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CES 2014: Hands-on preview with the Typo iPhone keyboard

The $99 (£60) Typo adds a BlackBerry keyboard to your iPhone. There's no way around it, as much as the Ryan Seacrest-backed startup tries to vigorously deny the fact. I've used all the modern BlackBerry smartphones, and I recognise these keys: The subtle sculpting on the edges to prevent mistyping gives it away.

That doesn't make the Typo bad. Far from it; it makes the Typo the best alternative for people who desperately miss popular QWERTY phones. Aside from BlackBerry with the Q10, nobody's making high-end QWERTY phones anymore, leaving the market for people who want to type on great physical keyboards sorely unserved.

I typed on Typo for a while, and it has everything going for it. It doubles as a case. It's made of an appealingly professional, yet tough, soft-touch material. It snaps over your entire iPhone 5 or iPhone 5S , dropping that four-row BlackBerry keyboard right below the screen. The iPhone's Lightning and headphone ports stay exposed; the Typo is really a Bluetooth keyboard, with its own 180mAh battery boasting about three weeks of battery life on a charge.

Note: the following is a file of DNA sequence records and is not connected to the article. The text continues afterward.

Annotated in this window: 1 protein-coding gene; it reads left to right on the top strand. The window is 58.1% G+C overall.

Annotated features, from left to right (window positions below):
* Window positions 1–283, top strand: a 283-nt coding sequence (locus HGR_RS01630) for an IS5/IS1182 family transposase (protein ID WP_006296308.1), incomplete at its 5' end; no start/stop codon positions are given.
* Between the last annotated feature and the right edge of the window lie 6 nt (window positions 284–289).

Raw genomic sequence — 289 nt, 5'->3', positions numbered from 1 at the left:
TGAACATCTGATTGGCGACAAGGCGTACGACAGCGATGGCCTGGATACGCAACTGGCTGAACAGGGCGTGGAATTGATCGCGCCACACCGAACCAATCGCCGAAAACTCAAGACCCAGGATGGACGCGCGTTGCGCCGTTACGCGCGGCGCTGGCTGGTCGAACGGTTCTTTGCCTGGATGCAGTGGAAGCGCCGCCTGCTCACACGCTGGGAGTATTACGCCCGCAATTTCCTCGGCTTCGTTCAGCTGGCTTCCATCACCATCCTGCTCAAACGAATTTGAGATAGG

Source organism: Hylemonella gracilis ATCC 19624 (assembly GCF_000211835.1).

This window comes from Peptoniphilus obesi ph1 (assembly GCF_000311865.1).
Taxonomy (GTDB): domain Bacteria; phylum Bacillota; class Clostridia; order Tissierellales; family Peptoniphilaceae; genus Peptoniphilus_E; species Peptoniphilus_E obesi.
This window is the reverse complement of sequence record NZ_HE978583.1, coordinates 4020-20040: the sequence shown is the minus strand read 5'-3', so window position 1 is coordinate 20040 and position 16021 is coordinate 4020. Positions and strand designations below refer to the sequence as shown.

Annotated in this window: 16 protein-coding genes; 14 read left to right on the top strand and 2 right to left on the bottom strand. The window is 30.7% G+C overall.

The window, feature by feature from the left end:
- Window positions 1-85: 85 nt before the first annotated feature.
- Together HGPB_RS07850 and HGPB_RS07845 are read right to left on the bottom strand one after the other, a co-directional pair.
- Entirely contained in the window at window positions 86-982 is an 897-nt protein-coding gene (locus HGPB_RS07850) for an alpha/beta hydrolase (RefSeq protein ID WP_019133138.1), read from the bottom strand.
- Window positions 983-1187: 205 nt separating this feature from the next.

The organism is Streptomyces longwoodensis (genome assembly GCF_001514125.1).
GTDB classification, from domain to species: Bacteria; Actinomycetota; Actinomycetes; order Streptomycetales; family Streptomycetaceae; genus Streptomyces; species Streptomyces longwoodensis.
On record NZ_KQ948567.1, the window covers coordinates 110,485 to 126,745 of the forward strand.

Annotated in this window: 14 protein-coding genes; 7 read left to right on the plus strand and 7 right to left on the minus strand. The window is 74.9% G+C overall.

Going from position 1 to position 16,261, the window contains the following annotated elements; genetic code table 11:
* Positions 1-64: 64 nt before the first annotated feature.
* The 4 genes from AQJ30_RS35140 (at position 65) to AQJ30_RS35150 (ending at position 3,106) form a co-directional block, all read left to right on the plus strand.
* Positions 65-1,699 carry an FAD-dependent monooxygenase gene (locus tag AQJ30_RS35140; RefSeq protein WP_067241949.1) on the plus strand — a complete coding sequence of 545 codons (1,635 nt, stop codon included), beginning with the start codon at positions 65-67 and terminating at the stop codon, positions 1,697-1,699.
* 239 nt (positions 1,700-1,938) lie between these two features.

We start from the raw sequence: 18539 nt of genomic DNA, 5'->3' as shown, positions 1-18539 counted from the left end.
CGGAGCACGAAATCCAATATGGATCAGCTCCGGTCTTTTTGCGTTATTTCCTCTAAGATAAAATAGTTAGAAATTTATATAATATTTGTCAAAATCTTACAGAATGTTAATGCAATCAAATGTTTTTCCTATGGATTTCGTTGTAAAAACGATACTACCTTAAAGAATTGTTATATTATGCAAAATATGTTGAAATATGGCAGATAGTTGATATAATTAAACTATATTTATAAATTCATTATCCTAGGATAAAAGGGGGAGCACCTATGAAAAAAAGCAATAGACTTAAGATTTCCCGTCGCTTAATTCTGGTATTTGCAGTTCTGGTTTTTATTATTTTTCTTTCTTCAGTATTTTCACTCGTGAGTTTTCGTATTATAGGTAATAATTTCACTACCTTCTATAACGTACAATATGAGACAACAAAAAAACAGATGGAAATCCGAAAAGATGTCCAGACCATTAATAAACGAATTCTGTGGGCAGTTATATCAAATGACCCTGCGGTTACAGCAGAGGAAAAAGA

The feeling of typing on Typo is extremely familiar: It's just like typing on a BlackBerry Bold. It’s no surprise, then, that the startup's biggest problem is a lawsuit, where BlackBerry is claiming the case maker violates a BlackBerry patent on the shape of keys on a small hardware keyboard. Typo says its keyboard has been two years in the making – that's before the more relevant patent, issued in 2013, but long after the first similar BlackBerry keyboard came out on the Bold 9000.

Hopefully BlackBerry and Typo can reach a settlement, because this case turns an iPhone into the best of both worlds: A powerful, modern, mainstream smartphone with a world-class keyboard.

The Typo will go on sale in the next two weeks in the States, if the courts don't stop it; an Android version is in the works, but without a hard release date.